While retail margin debt has eclipsed new highs multiple times this year, it seems hedge funds are holding steady. The latest from Goldman Sachs Hedge Fund Trend Monitor noted that risk appetite of hedge funds stayed within the same frame in the past two quarters.

Hedge Funds

Not chasing the market?

The net long exposure, as estimated by Goldman Sachs Group Inc (NYSE:GS), was at 51% at the beginning of the fourth quarter, still high but steady. This is the ratio of net equity exposure to total long portfolio size, which reached 53% in the first quarter, breaking a previous record of 52% in 2007. This would imply that hedge funds are showing some restraint in chasing high returns. However this risk-averse picture is not supported by reality, where we see hedge funds betting on risky trades to make quick profits.

The vast majority of players in the hedge fund industry are either churning out absolute losses or are underperforming the benchmark indices. Goldman Sachs notes that 20% of hedge funds have reported negative returns whereas only 5% have managed to beat the corresponding 25% return on S&P 500 (INDEXSP:.INX) in the last three quarters.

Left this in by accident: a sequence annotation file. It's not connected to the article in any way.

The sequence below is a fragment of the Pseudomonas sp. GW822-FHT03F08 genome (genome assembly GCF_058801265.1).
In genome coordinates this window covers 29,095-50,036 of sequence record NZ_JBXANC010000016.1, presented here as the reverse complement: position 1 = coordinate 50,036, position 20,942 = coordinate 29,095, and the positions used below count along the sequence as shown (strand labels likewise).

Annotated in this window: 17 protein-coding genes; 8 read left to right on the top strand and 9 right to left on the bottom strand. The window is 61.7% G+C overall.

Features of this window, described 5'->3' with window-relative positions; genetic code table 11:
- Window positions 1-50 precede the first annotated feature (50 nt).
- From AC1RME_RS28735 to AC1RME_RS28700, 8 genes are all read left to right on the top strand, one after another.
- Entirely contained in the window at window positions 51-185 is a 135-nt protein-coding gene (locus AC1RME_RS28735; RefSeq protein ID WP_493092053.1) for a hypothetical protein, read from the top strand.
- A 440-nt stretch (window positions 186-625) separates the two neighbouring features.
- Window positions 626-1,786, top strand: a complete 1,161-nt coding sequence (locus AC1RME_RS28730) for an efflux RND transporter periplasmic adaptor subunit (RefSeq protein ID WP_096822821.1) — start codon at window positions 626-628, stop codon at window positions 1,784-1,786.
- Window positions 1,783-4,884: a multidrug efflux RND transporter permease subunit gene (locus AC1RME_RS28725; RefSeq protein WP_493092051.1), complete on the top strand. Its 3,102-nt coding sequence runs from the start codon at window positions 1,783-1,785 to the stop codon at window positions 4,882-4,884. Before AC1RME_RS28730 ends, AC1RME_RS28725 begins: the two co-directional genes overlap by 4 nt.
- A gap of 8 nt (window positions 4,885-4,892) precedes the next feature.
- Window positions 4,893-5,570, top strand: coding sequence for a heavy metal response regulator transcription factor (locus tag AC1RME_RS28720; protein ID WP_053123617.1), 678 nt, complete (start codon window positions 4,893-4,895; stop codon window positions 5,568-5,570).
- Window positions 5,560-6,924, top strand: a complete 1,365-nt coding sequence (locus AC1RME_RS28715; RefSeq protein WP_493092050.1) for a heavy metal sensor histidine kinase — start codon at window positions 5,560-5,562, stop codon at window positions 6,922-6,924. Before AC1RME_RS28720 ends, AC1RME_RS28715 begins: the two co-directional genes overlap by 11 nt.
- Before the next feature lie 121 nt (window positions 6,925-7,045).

Hedge funds account for the bulk of short exposure

Furthermore the report notes that nearly 85% of short positions disclosed in ETFs and single stock names are held by hedge funds only. As short interest has grown in stocks, total assets of the industry have also grown in parallel.

Discrepancy between Long and Short Positions

According to the findings of this report, hedge funds lay claim to $545 billion of the $641 billion short positions filed in single-stock, ETF and market index. While hedge funds have kept more or less the same level of exposure in different sectors, they remain the most overweight on Consumer Discretionary and the most underweight in Information Technology, Consumer Staples, and Financials relative to the Russell 3000.

Among the S&P 500 companies, the highest dollar value of short interest stands steady at Intel Corporation (NASDAQ:INTC) where $6 billion of equity is held in bearish bets. Short interest accelerated in salesforce.com, inc. (NYSE:CRM) to 9% of equity which amounts to $2.7 billion in dollar value. Carl Icahn’s activist holding also experienced an increase in short activity: total short interest was at 7% of equity cap at the end of third quarter.

Netflix, Inc. (NASDAQ:NFLX) is one of the most concentrated holdings, with 20% of equity owned by hedge funds. Short interest in the broadcasting company is now at 9% of equity. Chipotle Mexican Grill, Inc. (NYSE:CMG), a stock that David Einhorn is still shorting, has 9% of equity cap held in short bets.